Difficult Women by Roxane Gay
I’m in love with Roxane Gay for speaking out about every modern woman’s innermost thoughts in a way that could start a mental revolution. a collection of stories of rare force and beauty, of hardscrabble lives, passionate loves, and quirky and vexed human connection. The women in these stories live lives of privilege and of poverty, are in marriages both loving and haunted by past crimes or emotional blackmail. Gay delivers a wry, beautiful, haunting vision of modern America reminiscent of Merritt Tierce, Jamie Quatro, and Miranda July.
Grief Is The Thing WIth Feathers by Max Porter
Full of unexpected humour and profound emotional truth, Grief is the Thing with Feathers marks the arrival of a thrilling new talent. In a London flat, two young boys face the unbearable sadness of their mother's sudden death. Their father, a Ted Hughes scholar and scruffy romantic, imagines a future of well-meaning visitors and emptiness. In this moment of despair they are visited by Crow - antagonist, trickster, healer, babysitter. This self-described sentimental bird is attracted to the grieving family and threatens to stay until they no longer need him.
Getting Off by Erica Garza
A fiercely courageous account of one woman's unflinching, raw, and ultimately hopeful journey through sex and porn addiction. In this wrenching, vivid account, Garza explores her sexual fixations and relives the series of disastrous relationships and one-night stands that haunt her as she runs from one side of the world to the other in a futile attempt to break free of her habits - a singular, secret, shame-fueled pursuit that threw her life into chaos: orgasm.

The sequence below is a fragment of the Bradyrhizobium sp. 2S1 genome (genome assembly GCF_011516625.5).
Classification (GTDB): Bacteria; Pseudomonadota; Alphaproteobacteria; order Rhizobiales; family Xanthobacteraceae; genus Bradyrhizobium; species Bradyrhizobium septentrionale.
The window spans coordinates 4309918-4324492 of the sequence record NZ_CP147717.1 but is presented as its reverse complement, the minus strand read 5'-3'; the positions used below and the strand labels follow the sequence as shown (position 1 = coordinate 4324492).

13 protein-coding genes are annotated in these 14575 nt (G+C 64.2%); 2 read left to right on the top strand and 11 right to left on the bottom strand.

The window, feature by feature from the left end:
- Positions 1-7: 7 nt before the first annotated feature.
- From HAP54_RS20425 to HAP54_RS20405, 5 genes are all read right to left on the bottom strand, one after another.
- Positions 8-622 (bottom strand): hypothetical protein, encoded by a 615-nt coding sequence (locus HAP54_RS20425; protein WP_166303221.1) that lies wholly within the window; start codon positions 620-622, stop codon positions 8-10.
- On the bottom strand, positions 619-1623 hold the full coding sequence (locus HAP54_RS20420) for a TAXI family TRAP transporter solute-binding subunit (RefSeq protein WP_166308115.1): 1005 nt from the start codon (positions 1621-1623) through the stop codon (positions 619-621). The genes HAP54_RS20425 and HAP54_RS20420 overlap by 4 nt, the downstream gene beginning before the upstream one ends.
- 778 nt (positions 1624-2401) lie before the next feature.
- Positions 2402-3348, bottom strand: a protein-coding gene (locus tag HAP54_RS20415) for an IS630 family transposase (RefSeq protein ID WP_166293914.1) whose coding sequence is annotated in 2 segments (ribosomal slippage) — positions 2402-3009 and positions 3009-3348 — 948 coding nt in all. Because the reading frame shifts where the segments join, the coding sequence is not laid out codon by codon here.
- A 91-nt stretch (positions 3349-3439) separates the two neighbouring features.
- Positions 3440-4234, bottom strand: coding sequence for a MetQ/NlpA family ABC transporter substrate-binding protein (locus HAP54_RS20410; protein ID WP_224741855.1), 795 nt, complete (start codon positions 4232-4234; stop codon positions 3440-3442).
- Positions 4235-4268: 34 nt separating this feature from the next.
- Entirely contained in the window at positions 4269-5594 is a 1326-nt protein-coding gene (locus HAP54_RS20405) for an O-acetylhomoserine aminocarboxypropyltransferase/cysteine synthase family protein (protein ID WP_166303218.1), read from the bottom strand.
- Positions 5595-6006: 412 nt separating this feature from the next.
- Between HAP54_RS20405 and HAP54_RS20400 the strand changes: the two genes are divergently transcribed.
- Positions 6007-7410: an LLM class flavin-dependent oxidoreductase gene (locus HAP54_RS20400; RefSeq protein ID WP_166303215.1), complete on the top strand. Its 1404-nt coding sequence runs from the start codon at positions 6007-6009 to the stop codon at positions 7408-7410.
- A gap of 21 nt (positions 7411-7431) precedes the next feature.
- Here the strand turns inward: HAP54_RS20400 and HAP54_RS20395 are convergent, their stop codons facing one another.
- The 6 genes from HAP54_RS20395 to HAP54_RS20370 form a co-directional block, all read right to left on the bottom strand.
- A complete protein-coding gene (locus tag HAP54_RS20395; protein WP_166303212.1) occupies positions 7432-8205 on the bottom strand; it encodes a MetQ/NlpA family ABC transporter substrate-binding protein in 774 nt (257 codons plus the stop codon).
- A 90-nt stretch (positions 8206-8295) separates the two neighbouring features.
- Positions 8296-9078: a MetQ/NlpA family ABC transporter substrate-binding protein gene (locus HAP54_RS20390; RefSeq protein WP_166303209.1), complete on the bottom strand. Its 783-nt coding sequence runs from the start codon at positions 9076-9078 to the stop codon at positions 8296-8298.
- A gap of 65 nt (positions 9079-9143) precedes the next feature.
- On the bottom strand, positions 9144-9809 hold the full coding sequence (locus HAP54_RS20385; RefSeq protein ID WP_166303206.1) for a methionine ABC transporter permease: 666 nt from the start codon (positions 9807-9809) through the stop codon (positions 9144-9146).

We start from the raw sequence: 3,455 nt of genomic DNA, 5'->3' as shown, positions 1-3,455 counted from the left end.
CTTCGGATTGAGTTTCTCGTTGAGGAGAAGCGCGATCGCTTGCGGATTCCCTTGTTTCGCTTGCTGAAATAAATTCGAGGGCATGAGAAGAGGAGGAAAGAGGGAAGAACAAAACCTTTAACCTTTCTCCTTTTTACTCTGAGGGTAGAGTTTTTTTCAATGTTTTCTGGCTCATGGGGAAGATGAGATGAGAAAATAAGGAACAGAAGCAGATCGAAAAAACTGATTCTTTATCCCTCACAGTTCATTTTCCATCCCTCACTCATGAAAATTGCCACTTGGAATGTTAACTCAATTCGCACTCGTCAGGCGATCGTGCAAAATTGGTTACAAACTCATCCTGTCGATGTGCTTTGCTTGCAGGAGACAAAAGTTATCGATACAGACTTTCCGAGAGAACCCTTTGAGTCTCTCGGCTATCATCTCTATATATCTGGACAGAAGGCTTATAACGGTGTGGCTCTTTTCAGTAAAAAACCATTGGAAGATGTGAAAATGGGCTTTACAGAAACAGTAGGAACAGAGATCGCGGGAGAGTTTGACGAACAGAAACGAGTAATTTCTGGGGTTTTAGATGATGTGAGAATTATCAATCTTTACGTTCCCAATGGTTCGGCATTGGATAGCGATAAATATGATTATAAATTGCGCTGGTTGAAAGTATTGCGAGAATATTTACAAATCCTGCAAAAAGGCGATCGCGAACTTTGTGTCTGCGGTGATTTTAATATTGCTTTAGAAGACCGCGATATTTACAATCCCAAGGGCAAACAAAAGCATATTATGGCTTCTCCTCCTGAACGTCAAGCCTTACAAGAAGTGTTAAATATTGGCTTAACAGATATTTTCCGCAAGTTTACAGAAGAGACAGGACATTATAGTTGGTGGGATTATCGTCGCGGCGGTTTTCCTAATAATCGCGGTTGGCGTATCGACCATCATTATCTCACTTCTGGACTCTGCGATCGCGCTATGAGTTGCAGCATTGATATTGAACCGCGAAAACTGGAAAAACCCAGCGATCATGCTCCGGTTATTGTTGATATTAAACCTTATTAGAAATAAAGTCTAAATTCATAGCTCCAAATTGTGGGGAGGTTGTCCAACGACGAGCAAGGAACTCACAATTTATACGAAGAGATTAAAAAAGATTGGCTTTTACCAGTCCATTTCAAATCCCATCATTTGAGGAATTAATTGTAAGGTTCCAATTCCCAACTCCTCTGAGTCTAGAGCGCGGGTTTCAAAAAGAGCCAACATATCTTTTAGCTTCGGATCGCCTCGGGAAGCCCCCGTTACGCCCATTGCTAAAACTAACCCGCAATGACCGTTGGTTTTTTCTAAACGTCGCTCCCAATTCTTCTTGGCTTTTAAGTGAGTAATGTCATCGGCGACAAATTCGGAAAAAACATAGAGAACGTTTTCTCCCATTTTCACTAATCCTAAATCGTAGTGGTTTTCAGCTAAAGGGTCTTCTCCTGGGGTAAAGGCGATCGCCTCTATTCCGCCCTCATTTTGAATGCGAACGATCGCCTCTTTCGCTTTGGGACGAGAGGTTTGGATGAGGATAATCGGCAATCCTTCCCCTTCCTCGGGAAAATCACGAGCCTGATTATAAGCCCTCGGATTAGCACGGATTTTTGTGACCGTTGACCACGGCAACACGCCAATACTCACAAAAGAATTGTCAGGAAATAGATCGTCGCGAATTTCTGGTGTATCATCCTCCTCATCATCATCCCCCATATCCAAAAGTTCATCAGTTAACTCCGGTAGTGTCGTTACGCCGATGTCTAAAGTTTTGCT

Sorry To Disrupt The Peace by Patty Yumi Cottrell
Helen Moran is thirty-two years old, single, childless, college-educated, and partially employed as a guardian of troubled young people in New York. Ahd her adoptive brother is dead. As she searches her childhood home and attempts to uncover why someone would choose to die, she will face her estranged family, her brother’s few friends, and the overzealous grief counselor, Chad Lambo; she may also discover what it truly means to be alive.
A Few Good Friends by Swati Kaushal
Sparkling with wit, warmth and the easy craft that has marked Swati Kaushal’s bestselling novels, A Few Good Friends is a refreshing, nuanced take on friendship, love and this crazy thing called life. For Aadi, Srini, Ambi, TD, Miru and Kajo, the twentieth anniversary reunion of their batch from IIM Calcutta provides the perfect opportunity to set aside their everyday anxieties and relive the heady days of their youth. But things begin to go awry when ex-lovers reunite, old grudges resurface and long-held secrets come tumbling out.
The Skin Above My Knee by Marcia Butler
A memoir of startling honesty and subtle, profound beauty, The Skin Above My Knee is the story of a woman finding strength in her creative gifts and artistic destiny. Filled with vivid portraits of 1970's New York City, and fascinating insights into the intensity and precision necessary for a career in professional music, this is more than a narrative of a brilliant musician struggling to make it big in the big city. It is the story of a survivor.